I am a technologist at Internews, working to support free speech and privacy rights around the world.
Previous to that, I served as technology strategist and technology co-team-lead at Ashoka's Changemakers, which open-sources social innovation through a competition and matchmaking model. You can dig into my full resume here.
I am a graduate of GWU's Center for International Science and Technology Policy at the Elliott School, where I focused on the applications of IT in international and/or community/educational development. This means I live in Washington, DC, even though I am a Texan. I claim Austin as my normal home, even though I never seem to spend much time there.
I work in the non-profit field as a technology generalist (that's almost redundant in non-profit), and I am deeply interested in the applications of ICTs in human rights and development scenarios. I contribute to FastCoDesign and am a sometimes writer / former editor of OLPC News.com, which tracks the One Laptop per Child project. One of my articles on the cost of the OLPC got included in Linux.com and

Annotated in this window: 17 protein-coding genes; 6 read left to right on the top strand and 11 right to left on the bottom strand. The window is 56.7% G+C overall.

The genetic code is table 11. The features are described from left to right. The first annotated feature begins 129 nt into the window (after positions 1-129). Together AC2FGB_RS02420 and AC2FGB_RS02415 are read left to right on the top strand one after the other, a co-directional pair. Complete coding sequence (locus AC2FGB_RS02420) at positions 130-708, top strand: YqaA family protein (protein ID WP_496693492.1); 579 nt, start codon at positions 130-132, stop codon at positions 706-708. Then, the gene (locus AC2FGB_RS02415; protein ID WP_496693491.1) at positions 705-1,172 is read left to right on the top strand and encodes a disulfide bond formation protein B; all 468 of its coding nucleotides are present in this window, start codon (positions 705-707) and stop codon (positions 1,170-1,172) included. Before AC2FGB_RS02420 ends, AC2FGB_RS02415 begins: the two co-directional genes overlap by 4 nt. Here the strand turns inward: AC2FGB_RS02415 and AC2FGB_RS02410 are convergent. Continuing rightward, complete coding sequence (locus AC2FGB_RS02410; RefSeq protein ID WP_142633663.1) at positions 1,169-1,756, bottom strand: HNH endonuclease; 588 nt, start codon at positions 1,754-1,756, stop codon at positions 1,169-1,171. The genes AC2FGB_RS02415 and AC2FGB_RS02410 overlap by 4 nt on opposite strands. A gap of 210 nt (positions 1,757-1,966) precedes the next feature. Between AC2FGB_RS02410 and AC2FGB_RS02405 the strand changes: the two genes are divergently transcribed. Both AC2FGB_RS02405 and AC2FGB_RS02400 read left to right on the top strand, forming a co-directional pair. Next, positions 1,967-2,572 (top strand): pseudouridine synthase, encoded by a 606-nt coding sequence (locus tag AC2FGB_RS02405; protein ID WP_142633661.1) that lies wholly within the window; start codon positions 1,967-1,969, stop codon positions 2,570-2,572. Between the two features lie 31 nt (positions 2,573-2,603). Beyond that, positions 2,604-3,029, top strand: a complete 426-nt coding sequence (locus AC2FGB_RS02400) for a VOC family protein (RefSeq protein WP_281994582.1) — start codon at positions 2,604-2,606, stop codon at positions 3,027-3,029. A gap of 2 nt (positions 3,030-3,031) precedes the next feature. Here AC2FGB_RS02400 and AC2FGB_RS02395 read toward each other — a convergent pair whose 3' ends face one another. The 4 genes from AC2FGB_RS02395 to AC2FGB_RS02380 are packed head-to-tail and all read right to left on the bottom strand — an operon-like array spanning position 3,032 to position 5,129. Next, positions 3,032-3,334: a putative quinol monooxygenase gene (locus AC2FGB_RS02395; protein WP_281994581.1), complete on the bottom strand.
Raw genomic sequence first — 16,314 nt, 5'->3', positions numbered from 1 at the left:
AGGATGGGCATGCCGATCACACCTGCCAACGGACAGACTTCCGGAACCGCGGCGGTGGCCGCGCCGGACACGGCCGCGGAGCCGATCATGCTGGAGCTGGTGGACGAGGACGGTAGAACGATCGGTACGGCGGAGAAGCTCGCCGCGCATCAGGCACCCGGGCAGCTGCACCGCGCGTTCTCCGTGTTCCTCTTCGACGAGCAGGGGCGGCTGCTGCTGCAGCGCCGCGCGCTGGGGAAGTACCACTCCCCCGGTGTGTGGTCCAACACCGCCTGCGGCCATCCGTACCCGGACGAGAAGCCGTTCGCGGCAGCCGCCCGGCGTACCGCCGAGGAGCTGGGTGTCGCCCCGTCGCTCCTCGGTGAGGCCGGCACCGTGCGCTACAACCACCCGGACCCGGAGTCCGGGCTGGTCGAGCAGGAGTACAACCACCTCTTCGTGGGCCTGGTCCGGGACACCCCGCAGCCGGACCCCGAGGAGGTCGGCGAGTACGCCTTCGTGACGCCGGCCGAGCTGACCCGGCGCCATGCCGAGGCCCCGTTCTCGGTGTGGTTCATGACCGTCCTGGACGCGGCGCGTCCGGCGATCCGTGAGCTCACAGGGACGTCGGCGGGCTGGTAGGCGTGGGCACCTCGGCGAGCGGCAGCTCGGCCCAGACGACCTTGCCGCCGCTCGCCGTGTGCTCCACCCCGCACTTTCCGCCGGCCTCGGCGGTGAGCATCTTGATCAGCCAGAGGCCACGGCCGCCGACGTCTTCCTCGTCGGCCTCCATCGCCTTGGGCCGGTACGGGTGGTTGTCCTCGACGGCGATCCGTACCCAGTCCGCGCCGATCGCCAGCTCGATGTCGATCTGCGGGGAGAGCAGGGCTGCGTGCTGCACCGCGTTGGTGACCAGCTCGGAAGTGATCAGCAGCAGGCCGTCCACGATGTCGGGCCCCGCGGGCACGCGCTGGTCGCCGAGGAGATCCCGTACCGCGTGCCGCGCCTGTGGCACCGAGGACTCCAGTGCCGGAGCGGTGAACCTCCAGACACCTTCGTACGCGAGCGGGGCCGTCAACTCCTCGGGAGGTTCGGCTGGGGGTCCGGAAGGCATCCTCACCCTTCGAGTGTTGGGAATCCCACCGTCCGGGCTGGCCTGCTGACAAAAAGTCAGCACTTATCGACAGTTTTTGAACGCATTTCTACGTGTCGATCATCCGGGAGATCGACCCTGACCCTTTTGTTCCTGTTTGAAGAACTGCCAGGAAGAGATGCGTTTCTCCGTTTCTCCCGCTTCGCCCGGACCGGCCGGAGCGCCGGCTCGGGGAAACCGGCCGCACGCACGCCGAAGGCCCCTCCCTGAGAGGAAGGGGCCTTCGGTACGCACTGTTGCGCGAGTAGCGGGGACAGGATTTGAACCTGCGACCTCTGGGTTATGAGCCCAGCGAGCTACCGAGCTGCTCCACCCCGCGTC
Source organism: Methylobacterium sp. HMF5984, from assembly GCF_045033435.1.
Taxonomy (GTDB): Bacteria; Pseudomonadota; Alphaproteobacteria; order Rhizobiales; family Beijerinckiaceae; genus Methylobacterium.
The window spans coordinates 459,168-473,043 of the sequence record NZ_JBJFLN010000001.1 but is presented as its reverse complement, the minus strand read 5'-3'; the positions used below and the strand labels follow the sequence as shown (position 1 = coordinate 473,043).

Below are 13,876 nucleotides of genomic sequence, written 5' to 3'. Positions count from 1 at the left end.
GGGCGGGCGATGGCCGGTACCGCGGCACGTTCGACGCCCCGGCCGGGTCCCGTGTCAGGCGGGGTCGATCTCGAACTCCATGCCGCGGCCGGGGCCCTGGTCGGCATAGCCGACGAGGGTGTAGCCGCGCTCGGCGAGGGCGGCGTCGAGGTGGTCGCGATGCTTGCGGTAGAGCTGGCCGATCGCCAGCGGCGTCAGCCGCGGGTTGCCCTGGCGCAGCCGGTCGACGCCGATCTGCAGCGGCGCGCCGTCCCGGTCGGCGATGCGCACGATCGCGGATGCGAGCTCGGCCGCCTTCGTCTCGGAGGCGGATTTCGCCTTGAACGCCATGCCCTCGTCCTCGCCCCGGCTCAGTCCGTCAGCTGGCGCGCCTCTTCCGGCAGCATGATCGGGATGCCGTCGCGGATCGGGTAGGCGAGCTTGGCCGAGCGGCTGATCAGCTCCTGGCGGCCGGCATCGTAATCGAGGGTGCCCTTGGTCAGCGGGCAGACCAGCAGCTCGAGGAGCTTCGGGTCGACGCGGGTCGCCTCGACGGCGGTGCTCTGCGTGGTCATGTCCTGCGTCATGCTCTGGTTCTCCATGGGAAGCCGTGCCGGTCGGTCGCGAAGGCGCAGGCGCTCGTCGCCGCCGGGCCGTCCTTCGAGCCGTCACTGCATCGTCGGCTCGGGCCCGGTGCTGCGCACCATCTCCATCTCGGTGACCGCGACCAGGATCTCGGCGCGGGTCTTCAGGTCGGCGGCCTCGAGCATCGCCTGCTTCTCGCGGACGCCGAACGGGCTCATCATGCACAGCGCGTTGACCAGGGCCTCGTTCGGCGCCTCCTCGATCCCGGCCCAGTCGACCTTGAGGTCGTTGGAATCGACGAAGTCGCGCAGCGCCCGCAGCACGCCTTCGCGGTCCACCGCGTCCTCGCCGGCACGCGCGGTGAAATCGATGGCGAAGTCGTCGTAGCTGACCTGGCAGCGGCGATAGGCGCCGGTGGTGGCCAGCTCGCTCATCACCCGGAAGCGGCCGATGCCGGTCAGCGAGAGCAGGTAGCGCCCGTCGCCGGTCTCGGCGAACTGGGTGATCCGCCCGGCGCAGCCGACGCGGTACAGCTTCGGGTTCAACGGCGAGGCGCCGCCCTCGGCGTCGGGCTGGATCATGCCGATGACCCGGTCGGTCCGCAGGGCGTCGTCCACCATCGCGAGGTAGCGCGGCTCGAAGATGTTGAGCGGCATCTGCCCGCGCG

I graduated in 1999 from the University of Texas' Plan II Honors Program, with minors in Spanish, Philosophy, and Science, Technology and Society (STS).
Post-graduation, I joined the dotcom goldrush, and worked at eCertain, a firm specializing in secure and legal online transactions. We lasted longer than many, but lost funding in the end. I learned way too much about security, attended DefCon, helped found the DefCon CoffeeWars, and enjoyed the dotcom life.
Post-bust, I did some contract webwork and miscellany while applying for Peace Corps and other positions abroad. In January 2002, I left the States to go teach English in Merida, Venezuela. In July, I left Venezuela for Peace Corps, where I worked as an IT Adviser to the Jamaican Ministry of Education.
Upon return, I applied for grad school and returned to Austin for a few months, where I worked for UT's technology commercialization office and defended my historic home against destruction (but lost in the end).